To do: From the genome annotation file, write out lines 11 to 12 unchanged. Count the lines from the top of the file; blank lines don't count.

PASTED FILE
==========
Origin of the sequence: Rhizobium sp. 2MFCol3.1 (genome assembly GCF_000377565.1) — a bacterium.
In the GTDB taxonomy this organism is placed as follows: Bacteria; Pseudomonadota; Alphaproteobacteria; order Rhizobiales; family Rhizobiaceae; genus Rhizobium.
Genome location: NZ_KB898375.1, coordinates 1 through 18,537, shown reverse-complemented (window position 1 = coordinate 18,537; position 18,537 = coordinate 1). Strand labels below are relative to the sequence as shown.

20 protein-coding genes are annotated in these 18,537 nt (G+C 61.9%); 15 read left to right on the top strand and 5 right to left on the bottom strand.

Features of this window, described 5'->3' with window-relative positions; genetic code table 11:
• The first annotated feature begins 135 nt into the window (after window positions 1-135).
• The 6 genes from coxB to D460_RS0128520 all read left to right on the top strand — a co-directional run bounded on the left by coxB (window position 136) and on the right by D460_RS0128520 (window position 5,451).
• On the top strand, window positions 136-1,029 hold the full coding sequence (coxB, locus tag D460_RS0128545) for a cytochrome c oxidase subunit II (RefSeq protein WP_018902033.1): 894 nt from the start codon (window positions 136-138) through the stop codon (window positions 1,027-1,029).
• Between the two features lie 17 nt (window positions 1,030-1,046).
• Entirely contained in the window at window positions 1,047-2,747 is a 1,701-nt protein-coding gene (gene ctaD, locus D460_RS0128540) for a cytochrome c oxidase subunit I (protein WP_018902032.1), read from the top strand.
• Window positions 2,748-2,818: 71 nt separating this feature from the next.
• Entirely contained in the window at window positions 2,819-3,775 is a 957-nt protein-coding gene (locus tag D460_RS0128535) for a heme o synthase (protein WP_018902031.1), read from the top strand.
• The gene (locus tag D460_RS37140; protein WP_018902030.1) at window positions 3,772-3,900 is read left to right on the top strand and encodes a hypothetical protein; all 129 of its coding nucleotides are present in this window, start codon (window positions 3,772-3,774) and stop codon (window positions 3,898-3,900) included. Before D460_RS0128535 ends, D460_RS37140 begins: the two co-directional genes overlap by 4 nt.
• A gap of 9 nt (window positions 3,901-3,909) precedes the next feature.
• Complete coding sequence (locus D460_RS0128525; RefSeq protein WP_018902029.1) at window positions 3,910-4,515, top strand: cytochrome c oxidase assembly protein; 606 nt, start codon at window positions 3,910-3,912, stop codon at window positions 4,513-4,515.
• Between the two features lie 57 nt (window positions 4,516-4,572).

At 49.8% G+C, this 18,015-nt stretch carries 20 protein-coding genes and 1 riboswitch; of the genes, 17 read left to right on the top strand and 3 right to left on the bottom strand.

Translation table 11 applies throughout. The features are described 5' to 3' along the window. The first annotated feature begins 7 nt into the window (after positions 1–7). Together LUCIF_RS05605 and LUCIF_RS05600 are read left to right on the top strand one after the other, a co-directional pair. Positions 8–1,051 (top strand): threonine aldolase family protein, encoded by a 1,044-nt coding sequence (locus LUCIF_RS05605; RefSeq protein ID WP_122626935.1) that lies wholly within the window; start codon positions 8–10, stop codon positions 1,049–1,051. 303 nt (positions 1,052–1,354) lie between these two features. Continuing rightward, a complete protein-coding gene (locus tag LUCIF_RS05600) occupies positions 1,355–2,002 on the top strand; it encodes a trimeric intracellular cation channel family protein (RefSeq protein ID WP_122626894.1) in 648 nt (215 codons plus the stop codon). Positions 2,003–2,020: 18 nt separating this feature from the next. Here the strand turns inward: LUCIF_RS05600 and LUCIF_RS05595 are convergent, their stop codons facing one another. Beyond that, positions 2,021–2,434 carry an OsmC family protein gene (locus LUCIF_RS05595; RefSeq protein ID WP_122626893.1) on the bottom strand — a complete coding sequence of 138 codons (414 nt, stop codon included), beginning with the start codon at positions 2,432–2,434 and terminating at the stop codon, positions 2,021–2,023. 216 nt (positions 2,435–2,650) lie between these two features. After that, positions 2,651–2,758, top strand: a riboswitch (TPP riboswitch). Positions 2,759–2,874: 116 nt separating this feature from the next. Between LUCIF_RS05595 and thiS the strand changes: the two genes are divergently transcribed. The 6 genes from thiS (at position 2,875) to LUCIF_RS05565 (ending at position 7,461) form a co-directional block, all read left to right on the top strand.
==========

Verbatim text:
• Window positions 2,748-2,818: 71 nt separating this feature from the next.
• Entirely contained in the window at window positions 2,819-3,775 is a 957-nt protein-coding gene (locus tag D460_RS0128535) for a heme o synthase (protein WP_018902031.1), read from the top strand.